Red Crag Formation

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The Red Crag Formation is a series of marine deposits at the base of the Pleistocene (which started 2.58 million years ago) in Suffolk and Essex. This material rests on an erosion surface of Cretaceous to Palaeogene rocks. It is a shore deposit, medium to coarse-grained and locally shelly.[1]

The most extensive exposure of Red Crag is found at Bawdsey Cliff, the site of which is designated a Site of Special Scientific Interest (SSSI).[2] Around 2 kilometres (1.2 mi) of Crag from the Gelasian are exposed.[2] Red Crag deposits have been dated from Gelasian age at The Naze SSSI to Preludhamian age at Sizewell on the basis of microfossils.[3] The Naze is designated the type site for the British Waltonian stage, the first phase of the Red Crag exposure and of the Pleistocene.[4][5]

Both the Red Crag and the Waltonian are dated by some authorities to the preceding Piacenzian, the last stage of the Pliocene.[6][7]

Crag is a local word for a shelly sand. The Red Crag is generally stained red by ferruginous compounds.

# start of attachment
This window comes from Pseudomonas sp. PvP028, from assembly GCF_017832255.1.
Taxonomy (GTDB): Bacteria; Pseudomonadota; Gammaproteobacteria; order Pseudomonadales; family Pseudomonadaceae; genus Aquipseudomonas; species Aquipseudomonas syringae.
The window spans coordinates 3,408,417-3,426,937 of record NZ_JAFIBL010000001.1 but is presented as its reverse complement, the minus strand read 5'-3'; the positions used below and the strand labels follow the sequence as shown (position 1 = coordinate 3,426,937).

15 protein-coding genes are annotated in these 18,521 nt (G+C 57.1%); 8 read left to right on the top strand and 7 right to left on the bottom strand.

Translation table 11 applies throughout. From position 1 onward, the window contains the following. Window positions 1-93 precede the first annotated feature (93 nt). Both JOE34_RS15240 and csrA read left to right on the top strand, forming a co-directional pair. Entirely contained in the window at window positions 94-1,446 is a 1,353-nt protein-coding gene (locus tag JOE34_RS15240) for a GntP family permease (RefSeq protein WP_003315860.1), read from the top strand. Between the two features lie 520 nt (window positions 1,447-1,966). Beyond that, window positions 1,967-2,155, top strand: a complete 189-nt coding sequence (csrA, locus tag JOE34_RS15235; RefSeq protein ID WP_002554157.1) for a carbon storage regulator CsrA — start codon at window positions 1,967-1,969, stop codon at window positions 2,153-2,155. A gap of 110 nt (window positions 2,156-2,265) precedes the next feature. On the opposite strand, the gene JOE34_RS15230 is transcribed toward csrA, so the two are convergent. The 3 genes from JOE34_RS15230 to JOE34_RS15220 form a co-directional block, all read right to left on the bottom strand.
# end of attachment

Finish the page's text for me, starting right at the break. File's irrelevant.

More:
1. ^ Sumbler, M.G. (1996). London and the Thames Valley. British Regional Geology (4th ed.). British Geological Survey. ISBN 0-11-884522-5. 
  2. ^ a b Bawdsey Cliff, SSSI citation, Natural England. Retrieved 2013-01-25.
  3. ^ Brenchley, Patrick J.; Rawson, Peter F., eds. (2006). The Geology of England and Wales (2nd ed.). The Geological Society. pp. 433–434. ISBN 1-86239-200-5. 
  4. ^ "The Naze citation" (PDF). Sites of Special Scientific Interest. Natural England. Retrieved 5 August 2016. 
  5. ^ Allaby, Michael (2013). Oxford Dictionary of Geology & Earth Sciences (4th ed.). Oxford University Press. p. 626. ISBN 978-0-19-965306-5. 
  6. ^ "Red Crag Formation". British Geological Survey. Retrieved 5 August 2016. 
  7. ^ "Global Chronostratigraphical Correlation Table for the Last 2.7 Million Years. v.2011" (PDF). University of Cambridge. Retrieved 5 August 2016.